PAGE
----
A week ago, Jake, one of the early intake for Foundation Year students, posted good news on his LinkedIn account: “From being called ‘incompetent’ in one of my first classes, to leaving with a First Class degree,” he wrote.  

“Prior to coming to Oxford, I came from a small ex-mining village in the northeast of England and attended a school that was named one of the worst 100 schools for academic performance in the UK for both my GCSEs and A-levels. At the time of my interview for Oxford, I was working full-time, living away from home and self-teaching A-level content as the school no longer offered teaching in 2/3 A-levels.”

Here he now was, graduating with a first and about to embark on a PhD in Cambridge on childhood neurodegenerative diseases. 

Nor was Jake untypical of the first cohorts who graduated—most of them, as at TCD, with 2:1 degrees. Three are doing PhDs. There are software engineers, lawyers, teachers, consultants and city traders. One (with a degree from Harvard to match her Oxford one) is an international education activist working for the UN. Another has just been elected president of the Oxford Student Union

What some lacked in conventional social polish or confidence, they more than made up for in resilience and life experiences. They began to make the college look and feel different. We also discovered from access to their personal data that some of the metrics used by some universities to measure disadvantage were woefully inadequate. All that’s beginning to change. 

From little acorns, etc. Both Oxford and Cambridge have now started their own versions of the LMH and TCD foundation years, with nearly 90 students in all. A new experiment is beginning in how to make the most elite universities open to the best students regardless of their start in life; and to those with most potential.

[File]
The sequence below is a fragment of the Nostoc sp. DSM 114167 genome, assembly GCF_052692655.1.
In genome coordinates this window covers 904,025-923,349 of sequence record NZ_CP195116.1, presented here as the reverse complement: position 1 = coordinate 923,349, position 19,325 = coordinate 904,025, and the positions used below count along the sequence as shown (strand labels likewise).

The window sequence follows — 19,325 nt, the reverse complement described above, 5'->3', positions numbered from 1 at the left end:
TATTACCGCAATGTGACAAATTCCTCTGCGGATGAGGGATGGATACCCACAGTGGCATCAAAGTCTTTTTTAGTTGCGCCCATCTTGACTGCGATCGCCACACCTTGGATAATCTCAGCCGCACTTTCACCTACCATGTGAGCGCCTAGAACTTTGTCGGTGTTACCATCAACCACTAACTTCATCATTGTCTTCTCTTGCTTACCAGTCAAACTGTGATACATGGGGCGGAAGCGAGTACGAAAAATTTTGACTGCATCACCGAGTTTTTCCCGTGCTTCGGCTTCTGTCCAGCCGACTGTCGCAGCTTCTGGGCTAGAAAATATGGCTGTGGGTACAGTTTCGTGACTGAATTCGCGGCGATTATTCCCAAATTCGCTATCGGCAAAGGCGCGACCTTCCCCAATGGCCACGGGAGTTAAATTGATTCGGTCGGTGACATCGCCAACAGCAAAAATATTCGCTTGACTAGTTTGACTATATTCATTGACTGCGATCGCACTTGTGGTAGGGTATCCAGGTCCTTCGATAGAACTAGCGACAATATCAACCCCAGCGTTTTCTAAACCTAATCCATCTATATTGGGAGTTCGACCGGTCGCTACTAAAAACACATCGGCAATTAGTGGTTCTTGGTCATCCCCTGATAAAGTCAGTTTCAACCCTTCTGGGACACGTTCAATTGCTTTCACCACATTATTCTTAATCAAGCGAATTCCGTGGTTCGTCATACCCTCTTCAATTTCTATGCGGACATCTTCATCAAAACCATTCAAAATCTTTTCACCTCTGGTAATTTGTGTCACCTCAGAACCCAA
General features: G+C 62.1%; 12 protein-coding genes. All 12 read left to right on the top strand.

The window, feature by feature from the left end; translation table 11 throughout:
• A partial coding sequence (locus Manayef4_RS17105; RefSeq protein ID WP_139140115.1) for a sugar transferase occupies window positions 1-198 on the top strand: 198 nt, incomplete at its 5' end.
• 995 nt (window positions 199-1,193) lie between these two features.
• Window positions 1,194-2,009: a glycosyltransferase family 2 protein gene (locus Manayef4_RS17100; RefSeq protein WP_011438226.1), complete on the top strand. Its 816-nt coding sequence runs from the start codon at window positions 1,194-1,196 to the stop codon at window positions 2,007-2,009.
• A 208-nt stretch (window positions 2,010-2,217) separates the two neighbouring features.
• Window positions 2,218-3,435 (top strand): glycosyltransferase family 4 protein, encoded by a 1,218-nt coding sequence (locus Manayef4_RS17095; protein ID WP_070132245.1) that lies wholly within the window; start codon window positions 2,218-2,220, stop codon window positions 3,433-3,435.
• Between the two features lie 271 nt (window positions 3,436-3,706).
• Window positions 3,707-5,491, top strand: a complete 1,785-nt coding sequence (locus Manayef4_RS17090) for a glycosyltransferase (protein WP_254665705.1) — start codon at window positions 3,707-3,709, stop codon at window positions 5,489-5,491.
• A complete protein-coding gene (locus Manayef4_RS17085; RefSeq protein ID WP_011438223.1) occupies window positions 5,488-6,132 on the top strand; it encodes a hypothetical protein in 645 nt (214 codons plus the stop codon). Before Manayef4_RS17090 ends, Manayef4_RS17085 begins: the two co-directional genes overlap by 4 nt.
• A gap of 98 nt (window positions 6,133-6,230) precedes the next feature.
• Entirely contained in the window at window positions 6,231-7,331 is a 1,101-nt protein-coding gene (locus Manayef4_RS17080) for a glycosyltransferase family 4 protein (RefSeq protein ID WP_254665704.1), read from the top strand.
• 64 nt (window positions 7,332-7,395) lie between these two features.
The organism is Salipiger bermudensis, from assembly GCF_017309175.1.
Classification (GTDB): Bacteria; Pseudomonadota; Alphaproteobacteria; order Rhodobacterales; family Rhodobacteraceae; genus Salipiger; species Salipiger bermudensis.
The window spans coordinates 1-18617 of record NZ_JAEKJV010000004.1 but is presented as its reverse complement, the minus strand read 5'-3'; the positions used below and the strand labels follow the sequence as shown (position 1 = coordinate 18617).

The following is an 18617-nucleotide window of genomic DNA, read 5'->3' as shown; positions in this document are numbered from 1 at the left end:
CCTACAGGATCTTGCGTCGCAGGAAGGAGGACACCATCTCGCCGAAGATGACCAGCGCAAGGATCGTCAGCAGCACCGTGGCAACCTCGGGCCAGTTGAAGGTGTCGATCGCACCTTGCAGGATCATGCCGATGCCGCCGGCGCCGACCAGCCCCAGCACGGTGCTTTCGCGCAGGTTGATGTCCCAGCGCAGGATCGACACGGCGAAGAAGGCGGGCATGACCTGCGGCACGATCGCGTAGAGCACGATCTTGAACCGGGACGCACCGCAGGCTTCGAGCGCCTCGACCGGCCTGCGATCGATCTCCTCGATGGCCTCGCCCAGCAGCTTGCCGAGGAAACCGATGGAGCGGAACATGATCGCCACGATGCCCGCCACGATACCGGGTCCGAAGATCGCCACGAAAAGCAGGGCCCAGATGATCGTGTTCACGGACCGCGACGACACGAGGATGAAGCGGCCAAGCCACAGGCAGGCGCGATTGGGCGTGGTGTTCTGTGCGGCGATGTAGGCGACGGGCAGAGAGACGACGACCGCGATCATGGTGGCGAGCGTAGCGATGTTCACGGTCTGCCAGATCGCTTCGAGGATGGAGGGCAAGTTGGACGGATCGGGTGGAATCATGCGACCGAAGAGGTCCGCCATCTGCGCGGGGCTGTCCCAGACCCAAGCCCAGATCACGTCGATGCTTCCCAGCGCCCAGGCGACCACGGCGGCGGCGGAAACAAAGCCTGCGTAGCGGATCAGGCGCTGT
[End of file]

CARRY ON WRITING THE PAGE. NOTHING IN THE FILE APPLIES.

But, of course, those are words freighted with questions: “best” at what? How do you measure “potential”? 

And what about those Oxford academics who sincerely believed that these students didn’t deserve to be rubbing shoulders with those from more conventional backgrounds? “We don’t do hard luck stories at Oxford,” sniffed one STEM academic (not at LMH) on being told why our own tutors fervently believed that one particular student, with less-than-outstanding grades but with an astonishing backstory of courage, determination and self-tuition, really deserved a chance. 

It was a sentence that brought me up short. I failed my eleven plus but—with father a civil servant and mother a nurse—just scraped a place at Cambridge. I graduated with a 2:1, but—hand on heart—I really didn’t deserve an Oxbridge place nearly as much as most of the Foundation Year kids with the “hard luck stories.” Worse still, I studied English, now dismissed as a “dead-end subject” with little utility. 

So, amid all the questions about higher education currently competing for headlines, I still think the biggest questions—why, and for whom?—are the most important. And I will always watch with the greatest possible interest to see what Jake and the 60-odd LMH Foundation Year students so far do next. 

Some, I have no doubt, are bound for forms of greatness. You watch.